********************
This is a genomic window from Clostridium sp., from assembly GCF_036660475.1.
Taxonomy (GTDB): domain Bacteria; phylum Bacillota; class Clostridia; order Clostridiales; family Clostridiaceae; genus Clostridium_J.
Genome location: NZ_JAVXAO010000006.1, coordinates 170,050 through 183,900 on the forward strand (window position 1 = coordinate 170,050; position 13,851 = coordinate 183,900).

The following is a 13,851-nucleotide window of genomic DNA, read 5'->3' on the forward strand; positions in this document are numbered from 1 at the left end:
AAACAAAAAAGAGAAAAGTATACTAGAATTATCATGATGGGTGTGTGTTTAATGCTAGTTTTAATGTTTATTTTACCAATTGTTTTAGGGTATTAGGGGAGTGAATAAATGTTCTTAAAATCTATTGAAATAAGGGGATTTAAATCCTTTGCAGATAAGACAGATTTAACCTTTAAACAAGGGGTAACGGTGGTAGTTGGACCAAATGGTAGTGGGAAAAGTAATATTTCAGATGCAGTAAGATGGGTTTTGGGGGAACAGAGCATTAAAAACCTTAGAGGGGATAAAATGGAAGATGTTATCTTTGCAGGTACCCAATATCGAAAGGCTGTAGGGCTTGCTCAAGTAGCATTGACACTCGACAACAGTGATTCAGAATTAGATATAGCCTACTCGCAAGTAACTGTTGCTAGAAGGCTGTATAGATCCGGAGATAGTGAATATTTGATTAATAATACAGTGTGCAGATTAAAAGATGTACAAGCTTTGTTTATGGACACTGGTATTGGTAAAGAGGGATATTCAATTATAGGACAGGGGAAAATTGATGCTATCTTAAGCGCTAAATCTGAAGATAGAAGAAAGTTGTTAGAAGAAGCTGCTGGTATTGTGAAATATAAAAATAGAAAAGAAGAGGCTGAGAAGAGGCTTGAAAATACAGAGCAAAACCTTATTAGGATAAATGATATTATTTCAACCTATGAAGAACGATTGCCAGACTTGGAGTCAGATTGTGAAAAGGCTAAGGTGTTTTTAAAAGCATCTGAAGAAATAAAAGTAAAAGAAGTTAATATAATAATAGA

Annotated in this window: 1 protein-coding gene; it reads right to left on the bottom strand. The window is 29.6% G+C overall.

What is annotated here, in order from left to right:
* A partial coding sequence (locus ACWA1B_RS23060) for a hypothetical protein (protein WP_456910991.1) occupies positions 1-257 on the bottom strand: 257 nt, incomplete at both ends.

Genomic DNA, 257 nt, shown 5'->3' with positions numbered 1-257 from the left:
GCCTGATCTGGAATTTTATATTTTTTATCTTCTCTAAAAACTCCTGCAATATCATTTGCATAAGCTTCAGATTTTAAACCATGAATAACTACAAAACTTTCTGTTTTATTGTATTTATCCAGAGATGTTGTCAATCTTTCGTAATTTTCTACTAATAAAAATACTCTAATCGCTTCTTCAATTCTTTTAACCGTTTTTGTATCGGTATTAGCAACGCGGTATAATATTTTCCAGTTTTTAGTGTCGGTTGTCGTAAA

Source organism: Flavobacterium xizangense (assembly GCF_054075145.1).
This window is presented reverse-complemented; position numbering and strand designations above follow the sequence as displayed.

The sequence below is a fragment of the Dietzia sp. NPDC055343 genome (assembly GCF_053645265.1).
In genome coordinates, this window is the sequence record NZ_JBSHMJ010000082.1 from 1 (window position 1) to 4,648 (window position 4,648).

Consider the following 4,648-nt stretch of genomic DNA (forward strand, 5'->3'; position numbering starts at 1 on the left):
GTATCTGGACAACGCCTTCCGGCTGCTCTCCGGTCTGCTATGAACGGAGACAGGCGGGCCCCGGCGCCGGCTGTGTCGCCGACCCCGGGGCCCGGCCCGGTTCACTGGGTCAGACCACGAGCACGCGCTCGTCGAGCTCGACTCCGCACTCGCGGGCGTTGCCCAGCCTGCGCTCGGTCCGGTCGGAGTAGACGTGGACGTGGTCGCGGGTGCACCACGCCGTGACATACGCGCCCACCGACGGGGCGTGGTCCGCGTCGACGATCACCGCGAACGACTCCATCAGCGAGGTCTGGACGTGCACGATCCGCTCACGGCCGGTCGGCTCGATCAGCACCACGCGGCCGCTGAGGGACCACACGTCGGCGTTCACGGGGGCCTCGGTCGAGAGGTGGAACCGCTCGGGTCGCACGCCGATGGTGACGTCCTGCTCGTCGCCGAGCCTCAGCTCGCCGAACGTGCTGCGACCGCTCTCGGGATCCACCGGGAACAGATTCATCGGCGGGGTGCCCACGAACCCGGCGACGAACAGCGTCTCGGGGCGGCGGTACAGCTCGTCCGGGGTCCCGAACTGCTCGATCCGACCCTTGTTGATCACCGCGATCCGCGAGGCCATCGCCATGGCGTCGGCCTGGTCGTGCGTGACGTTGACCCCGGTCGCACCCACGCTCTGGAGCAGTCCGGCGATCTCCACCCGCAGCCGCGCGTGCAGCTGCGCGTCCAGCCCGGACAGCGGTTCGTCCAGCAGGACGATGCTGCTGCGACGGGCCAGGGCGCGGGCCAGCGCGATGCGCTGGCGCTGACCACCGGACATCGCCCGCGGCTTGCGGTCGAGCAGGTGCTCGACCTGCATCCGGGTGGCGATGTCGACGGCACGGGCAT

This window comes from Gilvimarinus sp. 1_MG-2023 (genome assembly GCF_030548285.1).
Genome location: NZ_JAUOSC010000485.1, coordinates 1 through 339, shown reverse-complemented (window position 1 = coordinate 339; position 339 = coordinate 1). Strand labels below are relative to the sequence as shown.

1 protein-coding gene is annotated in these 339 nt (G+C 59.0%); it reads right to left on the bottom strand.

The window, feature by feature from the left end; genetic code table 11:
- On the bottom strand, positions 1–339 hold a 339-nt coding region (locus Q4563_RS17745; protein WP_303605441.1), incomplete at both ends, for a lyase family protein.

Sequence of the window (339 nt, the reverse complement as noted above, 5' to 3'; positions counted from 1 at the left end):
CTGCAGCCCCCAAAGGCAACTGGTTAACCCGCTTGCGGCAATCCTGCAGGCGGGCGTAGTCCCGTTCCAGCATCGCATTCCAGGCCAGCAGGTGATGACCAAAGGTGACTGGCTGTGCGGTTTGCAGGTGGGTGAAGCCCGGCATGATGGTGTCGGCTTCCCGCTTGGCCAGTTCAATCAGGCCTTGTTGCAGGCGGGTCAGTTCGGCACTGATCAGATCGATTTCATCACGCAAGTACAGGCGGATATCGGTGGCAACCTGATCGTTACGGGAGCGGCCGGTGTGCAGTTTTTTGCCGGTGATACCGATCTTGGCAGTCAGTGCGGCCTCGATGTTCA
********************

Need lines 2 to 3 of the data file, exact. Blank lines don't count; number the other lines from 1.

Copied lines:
Taxonomy (GTDB): domain Bacteria; phylum Bacillota; class Clostridia; order Clostridiales; family Clostridiaceae; genus Clostridium_J.
Genome location: NZ_JAVXAO010000006.1, coordinates 170,050 through 183,900 on the forward strand (window position 1 = coordinate 170,050; position 13,851 = coordinate 183,900).